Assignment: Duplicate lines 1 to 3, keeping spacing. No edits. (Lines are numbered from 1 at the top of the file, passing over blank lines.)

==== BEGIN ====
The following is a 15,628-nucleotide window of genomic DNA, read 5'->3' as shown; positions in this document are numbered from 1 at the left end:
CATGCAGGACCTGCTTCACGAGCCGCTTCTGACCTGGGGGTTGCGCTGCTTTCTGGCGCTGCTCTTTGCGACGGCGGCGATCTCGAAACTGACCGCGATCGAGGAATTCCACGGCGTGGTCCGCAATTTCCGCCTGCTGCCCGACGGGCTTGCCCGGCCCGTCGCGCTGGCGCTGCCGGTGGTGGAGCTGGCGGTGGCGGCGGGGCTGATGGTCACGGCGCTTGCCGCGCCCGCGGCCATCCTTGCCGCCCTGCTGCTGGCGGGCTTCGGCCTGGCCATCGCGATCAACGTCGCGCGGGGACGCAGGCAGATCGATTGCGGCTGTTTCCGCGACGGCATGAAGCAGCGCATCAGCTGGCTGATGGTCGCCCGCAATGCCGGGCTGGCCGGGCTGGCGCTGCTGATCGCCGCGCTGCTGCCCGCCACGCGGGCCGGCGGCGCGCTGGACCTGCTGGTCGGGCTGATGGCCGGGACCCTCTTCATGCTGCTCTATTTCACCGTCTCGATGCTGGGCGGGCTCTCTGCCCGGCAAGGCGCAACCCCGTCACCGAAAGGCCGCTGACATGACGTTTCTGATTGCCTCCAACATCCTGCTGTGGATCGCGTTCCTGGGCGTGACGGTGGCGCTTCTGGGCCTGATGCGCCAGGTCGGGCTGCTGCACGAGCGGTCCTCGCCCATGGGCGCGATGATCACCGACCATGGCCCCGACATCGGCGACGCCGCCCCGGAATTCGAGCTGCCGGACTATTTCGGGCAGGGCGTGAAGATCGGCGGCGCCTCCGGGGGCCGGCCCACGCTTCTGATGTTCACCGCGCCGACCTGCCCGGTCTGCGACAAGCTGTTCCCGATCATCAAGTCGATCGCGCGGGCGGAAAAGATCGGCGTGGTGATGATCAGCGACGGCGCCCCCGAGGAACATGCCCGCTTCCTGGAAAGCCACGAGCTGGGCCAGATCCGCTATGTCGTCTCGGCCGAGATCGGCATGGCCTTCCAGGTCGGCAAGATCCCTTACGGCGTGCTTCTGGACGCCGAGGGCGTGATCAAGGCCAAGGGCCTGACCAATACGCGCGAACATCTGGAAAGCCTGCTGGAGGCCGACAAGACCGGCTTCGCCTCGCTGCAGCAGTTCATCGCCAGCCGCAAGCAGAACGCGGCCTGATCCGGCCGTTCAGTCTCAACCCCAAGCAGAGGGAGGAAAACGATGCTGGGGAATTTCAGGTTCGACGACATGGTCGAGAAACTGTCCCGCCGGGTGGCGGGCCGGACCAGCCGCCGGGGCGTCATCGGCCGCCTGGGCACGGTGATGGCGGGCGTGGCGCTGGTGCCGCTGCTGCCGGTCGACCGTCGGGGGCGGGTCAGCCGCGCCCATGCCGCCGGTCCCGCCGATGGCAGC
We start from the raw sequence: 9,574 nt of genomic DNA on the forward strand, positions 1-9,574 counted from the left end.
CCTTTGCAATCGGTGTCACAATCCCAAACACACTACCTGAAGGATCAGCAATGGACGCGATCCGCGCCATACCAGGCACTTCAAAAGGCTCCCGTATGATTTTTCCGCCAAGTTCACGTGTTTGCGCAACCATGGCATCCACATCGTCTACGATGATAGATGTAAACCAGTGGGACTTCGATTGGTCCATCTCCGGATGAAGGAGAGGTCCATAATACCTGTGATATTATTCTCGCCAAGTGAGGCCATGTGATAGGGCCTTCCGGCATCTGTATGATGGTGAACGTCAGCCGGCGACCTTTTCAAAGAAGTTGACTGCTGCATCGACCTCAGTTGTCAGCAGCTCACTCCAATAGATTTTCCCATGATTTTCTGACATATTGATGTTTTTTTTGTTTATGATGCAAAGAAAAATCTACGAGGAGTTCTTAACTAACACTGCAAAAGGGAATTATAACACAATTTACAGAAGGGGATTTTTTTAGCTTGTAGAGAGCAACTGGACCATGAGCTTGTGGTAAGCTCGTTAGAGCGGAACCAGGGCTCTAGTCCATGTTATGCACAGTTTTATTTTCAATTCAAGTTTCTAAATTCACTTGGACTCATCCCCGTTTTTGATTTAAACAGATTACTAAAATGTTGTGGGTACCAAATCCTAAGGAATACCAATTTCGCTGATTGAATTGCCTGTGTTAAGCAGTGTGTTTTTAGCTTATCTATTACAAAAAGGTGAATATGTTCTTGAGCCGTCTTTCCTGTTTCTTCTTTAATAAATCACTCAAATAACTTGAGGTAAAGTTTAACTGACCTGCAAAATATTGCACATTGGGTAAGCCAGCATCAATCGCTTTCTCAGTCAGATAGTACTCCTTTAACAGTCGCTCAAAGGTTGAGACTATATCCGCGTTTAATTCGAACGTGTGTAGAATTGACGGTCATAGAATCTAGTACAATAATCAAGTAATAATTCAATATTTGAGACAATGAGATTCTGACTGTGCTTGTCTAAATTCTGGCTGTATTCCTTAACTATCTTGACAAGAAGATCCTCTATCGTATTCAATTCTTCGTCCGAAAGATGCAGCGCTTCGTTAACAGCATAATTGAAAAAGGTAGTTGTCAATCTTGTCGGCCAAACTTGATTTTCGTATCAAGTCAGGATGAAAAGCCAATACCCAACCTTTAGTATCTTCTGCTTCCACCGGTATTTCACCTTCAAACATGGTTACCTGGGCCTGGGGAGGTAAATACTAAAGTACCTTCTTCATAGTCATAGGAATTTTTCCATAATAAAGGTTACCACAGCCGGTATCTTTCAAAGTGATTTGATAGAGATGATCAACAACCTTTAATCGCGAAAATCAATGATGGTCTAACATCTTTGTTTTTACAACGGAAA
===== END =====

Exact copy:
The following is a 15,628-nucleotide window of genomic DNA, read 5'->3' as shown; positions in this document are numbered from 1 at the left end:
CATGCAGGACCTGCTTCACGAGCCGCTTCTGACCTGGGGGTTGCGCTGCTTTCTGGCGCTGCTCTTTGCGACGGCGGCGATCTCGAAACTGACCGCGATCGAGGAATTCCACGGCGTGGTCCGCAATTTCCGCCTGCTGCCCGACGGGCTTGCCCGGCCCGTCGCGCTGGCGCTGCCGGTGGTGGAGCTGGCGGTGGCGGCGGGGCTGATGGTCACGGCGCTTGCCGCGCCCGCGGCCATCCTTGCCGCCCTGCTGCTGGCGGGCTTCGGCCTGGCCATCGCGATCAACGTCGCGCGGGGACGCAGGCAGATCGATTGCGGCTGTTTCCGCGACGGCATGAAGCAGCGCATCAGCTGGCTGATGGTCGCCCGCAATGCCGGGCTGGCCGGGCTGGCGCTGCTGATCGCCGCGCTGCTGCCCGCCACGCGGGCCGGCGGCGCGCTGGACCTGCTGGTCGGGCTGATGGCCGGGACCCTCTTCATGCTGCTCTATTTCACCGTCTCGATGCTGGGCGGGCTCTCTGCCCGGCAAGGCGCAACCCCGTCACCGAAAGGCCGCTGACATGACGTTTCTGATTGCCTCCAACATCCTGCTGTGGATCGCGTTCCTGGGCGTGACGGTGGCGCTTCTGGGCCTGATGCGCCAGGTCGGGCTGCTGCACGAGCGGTCCTCGCCCATGGGCGCGATGATCACCGACCATGGCCCCGACATCGGCGACGCCGCCCCGGAATTCGAGCTGCCGGACTATTTCGGGCAGGGCGTGAAGATCGGCGGCGCCTCCGGGGGCCGGCCCACGCTTCTGATGTTCACCGCGCCGACCTGCCCGGTCTGCGACAAGCTGTTCCCGATCATCAAGTCGATCGCGCGGGCGGAAAAGATCGGCGTGGTGATGATCAGCGACGGCGCCCCCGAGGAACATGCCCGCTTCCTGGAAAGCCACGAGCTGGGCCAGATCCGCTATGTCGTCTCGGCCGAGATCGGCATGGCCTTCCAGGTCGGCAAGATCCCTTACGGCGTGCTTCTGGACGCCGAGGGCGTGATCAAGGCCAAGGGCCTGACCAATACGCGCGAACATCTGGAAAGCCTGCTGGAGGCCGACAAGACCGGCTTCGCCTCGCTGCAGCAGTTCATCGCCAGCCGCAAGCAGAACGCGGCCTGATCCGGCCGTTCAGTCTCAACCCCAAGCAGAGGGAGGAAAACGATGCTGGGGAATTTCAGGTTCGACGACATGGTCGAGAAACTGTCCCGCCGGGTGGCGGGCCGGACCAGCCGCCGGGGCGTCATCGGCCGCCTGGGCACGGTGATGGCGGGCGTGGCGCTGGTGCCGCTGCTGCCGGTCGACCGTCGGGGGCGGGTCAGCCGCGCCCATGCCGCCGGTCCCGCCGATGGCAGC
We start from the raw sequence: 9,574 nt of genomic DNA on the forward strand, positions 1-9,574 counted from the left end.